My weekly movie reviews. You can also read these on letterboxd.

This week focuses on two short films and the debut feature film by director Carroll Ballard.



Rating: 4.5 out of 5 Stars

What an incredible feature debut from director Carroll Ballard! Armed by Francis Ford Coppola (who produces) with a fantastic cinematographer by his side, Caleb Deschanel, Ballard makes a “kids movie” that is so much more than that.

The first third of the picture is truly astounding. From the breathtaking shipwreck sequence to the stunning images of the boy and his horse on the island, THE BLACK STALLION opens with beauty and power. Ballard tells his story with pictures, not words, and as my dad mentioned while we watched it, this film would be a great demonstration to film students. Some of the images are unforgettable and that’s mostly because they tie so perfectly with the internal journey of the boy.

If STALLION falters at all, it’s in the middle section when he returns to the states. But it soon recovers thanks to Mickey Rooney, giving perhaps his best late-career performance. From visual montage to seemingly-improvised character moments, Ballard’s movie is not one with an agenda. He takes its time and focuses on the small moments, like a less indulgent Terrence Malick.

The conclusion of the picture is a bit fantastical… I mean, the whole movie is somewhat of a fable that touches its toes in realism. However far-fetched the ending might be, it’s magical and definitely moved me. For this viewer and filmmaker, THE BLACK STALLION is a work of art and further proves that Ballard is one of the most under-valued American filmmakers of his generation.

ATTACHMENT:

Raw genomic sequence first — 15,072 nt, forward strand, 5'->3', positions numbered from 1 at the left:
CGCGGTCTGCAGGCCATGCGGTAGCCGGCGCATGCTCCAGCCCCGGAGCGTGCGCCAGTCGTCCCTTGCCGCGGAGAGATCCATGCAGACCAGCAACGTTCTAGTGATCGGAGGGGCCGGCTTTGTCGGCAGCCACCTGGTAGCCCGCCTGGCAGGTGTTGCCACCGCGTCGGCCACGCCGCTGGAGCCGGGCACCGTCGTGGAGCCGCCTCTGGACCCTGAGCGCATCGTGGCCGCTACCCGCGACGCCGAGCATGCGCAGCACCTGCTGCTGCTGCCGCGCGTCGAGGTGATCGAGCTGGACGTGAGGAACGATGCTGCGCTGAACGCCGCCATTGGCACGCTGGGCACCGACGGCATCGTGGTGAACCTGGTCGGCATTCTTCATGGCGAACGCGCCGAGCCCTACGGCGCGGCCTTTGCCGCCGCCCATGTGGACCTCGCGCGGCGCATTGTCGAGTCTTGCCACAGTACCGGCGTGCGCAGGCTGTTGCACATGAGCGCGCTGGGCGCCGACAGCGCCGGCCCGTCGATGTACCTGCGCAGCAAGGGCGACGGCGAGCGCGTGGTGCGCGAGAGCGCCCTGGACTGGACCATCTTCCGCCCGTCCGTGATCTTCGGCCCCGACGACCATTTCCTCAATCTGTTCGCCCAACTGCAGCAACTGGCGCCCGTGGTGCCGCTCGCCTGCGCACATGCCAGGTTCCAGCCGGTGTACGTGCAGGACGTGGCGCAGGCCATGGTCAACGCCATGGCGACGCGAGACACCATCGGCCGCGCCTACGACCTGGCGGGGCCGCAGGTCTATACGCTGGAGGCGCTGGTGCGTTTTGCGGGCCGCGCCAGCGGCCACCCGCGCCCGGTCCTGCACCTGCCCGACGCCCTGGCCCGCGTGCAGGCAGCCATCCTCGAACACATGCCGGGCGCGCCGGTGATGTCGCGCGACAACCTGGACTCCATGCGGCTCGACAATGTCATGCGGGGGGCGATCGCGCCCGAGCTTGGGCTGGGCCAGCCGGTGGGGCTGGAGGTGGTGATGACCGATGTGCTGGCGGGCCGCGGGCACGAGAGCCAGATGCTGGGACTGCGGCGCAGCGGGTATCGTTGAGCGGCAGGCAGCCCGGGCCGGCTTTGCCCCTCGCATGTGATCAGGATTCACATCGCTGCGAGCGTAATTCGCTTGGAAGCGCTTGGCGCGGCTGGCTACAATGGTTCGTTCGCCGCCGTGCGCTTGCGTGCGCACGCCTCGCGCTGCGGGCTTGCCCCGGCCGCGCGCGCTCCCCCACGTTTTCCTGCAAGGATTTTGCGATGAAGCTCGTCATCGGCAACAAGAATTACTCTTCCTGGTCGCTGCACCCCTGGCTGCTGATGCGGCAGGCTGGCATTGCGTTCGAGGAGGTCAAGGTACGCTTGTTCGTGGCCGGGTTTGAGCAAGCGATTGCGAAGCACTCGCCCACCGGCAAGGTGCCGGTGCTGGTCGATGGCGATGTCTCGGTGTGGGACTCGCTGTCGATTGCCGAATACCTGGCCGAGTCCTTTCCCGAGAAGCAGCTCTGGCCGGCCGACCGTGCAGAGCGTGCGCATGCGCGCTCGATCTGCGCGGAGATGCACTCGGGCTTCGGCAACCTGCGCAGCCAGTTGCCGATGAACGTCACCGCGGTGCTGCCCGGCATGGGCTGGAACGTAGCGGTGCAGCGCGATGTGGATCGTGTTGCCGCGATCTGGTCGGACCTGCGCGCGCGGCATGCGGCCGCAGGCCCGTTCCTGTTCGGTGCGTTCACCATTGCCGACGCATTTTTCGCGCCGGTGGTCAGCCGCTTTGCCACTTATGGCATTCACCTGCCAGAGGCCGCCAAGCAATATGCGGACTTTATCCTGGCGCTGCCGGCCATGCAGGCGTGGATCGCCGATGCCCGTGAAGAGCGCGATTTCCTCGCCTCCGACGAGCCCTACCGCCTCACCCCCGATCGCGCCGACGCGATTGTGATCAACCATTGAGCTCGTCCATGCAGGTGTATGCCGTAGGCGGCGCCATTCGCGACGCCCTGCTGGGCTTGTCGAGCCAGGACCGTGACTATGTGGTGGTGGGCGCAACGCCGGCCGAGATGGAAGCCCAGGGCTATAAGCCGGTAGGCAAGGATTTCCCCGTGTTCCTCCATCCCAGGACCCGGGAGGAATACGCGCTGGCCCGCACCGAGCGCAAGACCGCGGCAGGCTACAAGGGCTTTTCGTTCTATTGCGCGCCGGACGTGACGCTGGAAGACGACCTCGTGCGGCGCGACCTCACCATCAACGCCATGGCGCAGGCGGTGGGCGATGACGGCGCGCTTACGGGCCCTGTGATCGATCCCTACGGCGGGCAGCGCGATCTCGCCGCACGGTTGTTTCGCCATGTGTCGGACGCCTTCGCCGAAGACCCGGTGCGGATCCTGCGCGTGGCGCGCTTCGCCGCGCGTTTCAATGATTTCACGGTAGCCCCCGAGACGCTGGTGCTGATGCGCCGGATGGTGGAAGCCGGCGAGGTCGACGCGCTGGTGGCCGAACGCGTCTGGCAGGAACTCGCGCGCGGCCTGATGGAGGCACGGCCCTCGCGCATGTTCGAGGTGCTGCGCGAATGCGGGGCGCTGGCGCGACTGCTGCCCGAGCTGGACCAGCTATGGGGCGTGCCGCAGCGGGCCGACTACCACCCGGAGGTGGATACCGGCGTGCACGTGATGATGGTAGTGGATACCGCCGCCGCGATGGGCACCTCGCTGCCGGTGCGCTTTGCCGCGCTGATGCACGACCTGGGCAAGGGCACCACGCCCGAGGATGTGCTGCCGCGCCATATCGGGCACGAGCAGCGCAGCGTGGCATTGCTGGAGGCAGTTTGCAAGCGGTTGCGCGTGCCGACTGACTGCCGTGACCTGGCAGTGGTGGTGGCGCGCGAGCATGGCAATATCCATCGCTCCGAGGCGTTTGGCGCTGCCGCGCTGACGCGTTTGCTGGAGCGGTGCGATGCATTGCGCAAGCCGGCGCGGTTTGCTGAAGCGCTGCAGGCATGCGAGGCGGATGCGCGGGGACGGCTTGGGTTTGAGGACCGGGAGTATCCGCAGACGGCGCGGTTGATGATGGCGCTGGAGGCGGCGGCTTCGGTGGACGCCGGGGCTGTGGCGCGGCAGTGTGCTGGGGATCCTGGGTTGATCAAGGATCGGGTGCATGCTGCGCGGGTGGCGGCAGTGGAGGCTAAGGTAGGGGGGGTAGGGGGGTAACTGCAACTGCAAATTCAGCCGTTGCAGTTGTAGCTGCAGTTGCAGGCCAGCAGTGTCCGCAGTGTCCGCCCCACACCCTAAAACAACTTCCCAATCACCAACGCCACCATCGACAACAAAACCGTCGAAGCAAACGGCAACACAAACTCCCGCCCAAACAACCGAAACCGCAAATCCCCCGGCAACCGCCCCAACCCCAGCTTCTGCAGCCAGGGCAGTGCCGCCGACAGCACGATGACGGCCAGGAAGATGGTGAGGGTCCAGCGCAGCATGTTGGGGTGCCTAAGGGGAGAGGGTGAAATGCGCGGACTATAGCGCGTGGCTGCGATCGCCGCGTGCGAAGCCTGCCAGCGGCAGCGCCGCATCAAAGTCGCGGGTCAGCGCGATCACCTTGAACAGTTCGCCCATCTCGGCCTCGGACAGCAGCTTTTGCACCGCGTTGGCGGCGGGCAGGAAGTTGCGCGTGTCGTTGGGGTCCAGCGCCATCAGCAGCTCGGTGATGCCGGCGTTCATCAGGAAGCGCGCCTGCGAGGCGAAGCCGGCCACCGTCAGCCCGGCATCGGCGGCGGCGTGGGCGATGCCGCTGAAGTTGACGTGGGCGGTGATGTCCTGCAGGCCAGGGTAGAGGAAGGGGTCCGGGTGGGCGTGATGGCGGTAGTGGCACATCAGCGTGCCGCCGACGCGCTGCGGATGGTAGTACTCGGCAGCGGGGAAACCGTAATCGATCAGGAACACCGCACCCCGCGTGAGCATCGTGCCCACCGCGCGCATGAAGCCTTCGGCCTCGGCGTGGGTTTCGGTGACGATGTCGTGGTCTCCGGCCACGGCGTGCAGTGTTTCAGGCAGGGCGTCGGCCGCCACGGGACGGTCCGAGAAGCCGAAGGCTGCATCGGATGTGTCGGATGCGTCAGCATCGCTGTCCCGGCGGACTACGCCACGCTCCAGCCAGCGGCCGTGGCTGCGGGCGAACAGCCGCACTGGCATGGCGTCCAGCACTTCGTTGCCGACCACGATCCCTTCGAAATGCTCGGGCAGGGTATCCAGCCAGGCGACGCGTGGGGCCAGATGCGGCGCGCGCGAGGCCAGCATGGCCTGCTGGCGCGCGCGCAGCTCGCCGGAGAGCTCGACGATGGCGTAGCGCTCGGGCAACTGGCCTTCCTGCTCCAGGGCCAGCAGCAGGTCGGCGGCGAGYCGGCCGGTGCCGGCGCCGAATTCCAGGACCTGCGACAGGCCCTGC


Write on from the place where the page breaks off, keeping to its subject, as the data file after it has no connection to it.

Watched on Tubi


RODEO (1969)

Rating: 4 out of 5 Stars

The second of two short films by Ballard currently programmed on Criterion Channel, RODEO is the raw examination of that world I’ve always wanted to see on screen. The first several minutes take their time an observational camera, standing back to capture the gritty characters and world of bull/bronc riding. The second half becomes something else altogether. Ballard creates a sort of fever dream during one ride and it is a spectacular use of camera and cutting, exhilarating to watch and unforgettable. This was truly the sign of a unique voice in cinema coming to be.

Watched on Criterion Channel



Rating: 3.5 out of 5 Stars

Ballard’s document / day-in-the-life of a house cat is a clever short film. It moves slow at first and meanders like the titular character’s path around town but then when we get to the parking lot chase, it takes off. The camera work and cutting are frantic but clearly precise under Ballad’s direction. They truly create the feeling of fear as we watch Priscilla go through the gauntlet. It’s a well done piece and another sign of what was to come.

Watched on Criterion Channel.